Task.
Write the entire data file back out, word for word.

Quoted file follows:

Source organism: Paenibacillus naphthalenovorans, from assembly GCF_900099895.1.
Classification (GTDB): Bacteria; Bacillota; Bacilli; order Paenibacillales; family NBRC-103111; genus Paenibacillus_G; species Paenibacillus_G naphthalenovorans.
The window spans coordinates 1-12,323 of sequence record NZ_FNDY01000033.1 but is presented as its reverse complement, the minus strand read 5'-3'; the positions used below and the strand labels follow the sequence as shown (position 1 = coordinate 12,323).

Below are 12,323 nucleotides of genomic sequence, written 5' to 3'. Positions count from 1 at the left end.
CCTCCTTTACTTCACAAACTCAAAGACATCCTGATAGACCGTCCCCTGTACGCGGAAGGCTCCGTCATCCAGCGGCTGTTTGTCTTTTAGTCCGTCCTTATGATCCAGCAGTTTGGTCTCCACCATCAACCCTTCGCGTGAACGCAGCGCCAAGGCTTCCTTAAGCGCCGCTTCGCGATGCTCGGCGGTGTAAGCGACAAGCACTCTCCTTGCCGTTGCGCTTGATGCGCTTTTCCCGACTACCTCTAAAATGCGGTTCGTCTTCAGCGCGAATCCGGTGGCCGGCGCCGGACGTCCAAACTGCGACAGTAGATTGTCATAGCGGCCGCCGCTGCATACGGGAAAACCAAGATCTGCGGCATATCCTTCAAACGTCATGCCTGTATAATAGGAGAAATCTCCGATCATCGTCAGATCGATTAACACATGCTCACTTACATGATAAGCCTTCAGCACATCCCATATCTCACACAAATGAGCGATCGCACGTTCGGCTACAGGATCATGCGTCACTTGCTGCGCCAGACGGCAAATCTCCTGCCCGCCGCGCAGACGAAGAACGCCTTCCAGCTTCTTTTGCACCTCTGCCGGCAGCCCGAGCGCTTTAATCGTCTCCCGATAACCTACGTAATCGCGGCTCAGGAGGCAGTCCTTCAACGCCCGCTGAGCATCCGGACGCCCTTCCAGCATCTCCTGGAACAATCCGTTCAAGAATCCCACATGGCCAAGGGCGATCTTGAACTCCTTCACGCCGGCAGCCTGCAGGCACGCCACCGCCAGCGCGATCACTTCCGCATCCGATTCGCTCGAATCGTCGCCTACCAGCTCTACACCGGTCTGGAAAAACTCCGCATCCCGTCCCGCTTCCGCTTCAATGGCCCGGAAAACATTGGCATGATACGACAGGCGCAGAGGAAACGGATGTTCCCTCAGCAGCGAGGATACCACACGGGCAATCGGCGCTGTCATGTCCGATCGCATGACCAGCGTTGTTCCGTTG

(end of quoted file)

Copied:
Source organism: Paenibacillus naphthalenovorans, from assembly GCF_900099895.1.
Classification (GTDB): Bacteria; Bacillota; Bacilli; order Paenibacillales; family NBRC-103111; genus Paenibacillus_G; species Paenibacillus_G naphthalenovorans.
The window spans coordinates 1-12,323 of sequence record NZ_FNDY01000033.1 but is presented as its reverse complement, the minus strand read 5'-3'; the positions used below and the strand labels follow the sequence as shown (position 1 = coordinate 12,323).

Below are 12,323 nucleotides of genomic sequence, written 5' to 3'. Positions count from 1 at the left end.
CCTCCTTTACTTCACAAACTCAAAGACATCCTGATAGACCGTCCCCTGTACGCGGAAGGCTCCGTCATCCAGCGGCTGTTTGTCTTTTAGTCCGTCCTTATGATCCAGCAGTTTGGTCTCCACCATCAACCCTTCGCGTGAACGCAGCGCCAAGGCTTCCTTAAGCGCCGCTTCGCGATGCTCGGCGGTGTAAGCGACAAGCACTCTCCTTGCCGTTGCGCTTGATGCGCTTTTCCCGACTACCTCTAAAATGCGGTTCGTCTTCAGCGCGAATCCGGTGGCCGGCGCCGGACGTCCAAACTGCGACAGTAGATTGTCATAGCGGCCGCCGCTGCATACGGGAAAACCAAGATCTGCGGCATATCCTTCAAACGTCATGCCTGTATAATAGGAGAAATCTCCGATCATCGTCAGATCGATTAACACATGCTCACTTACATGATAAGCCTTCAGCACATCCCATATCTCACACAAATGAGCGATCGCACGTTCGGCTACAGGATCATGCGTCACTTGCTGCGCCAGACGGCAAATCTCCTGCCCGCCGCGCAGACGAAGAACGCCTTCCAGCTTCTTTTGCACCTCTGCCGGCAGCCCGAGCGCTTTAATCGTCTCCCGATAACCTACGTAATCGCGGCTCAGGAGGCAGTCCTTCAACGCCCGCTGAGCATCCGGACGCCCTTCCAGCATCTCCTGGAACAATCCGTTCAAGAATCCCACATGGCCAAGGGCGATCTTGAACTCCTTCACGCCGGCAGCCTGCAGGCACGCCACCGCCAGCGCGATCACTTCCGCATCCGATTCGCTCGAATCGTCGCCTACCAGCTCTACACCGGTCTGGAAAAACTCCGCATCCCGTCCCGCTTCCGCTTCAATGGCCCGGAAAACATTGGCATGATACGACAGGCGCAGAGGAAACGGATGTTCCCTCAGCAGCGAGGATACCACACGGGCAATCGGCGCTGTCATGTCCGATCGCATGACCAGCGTTGTTCCGTTG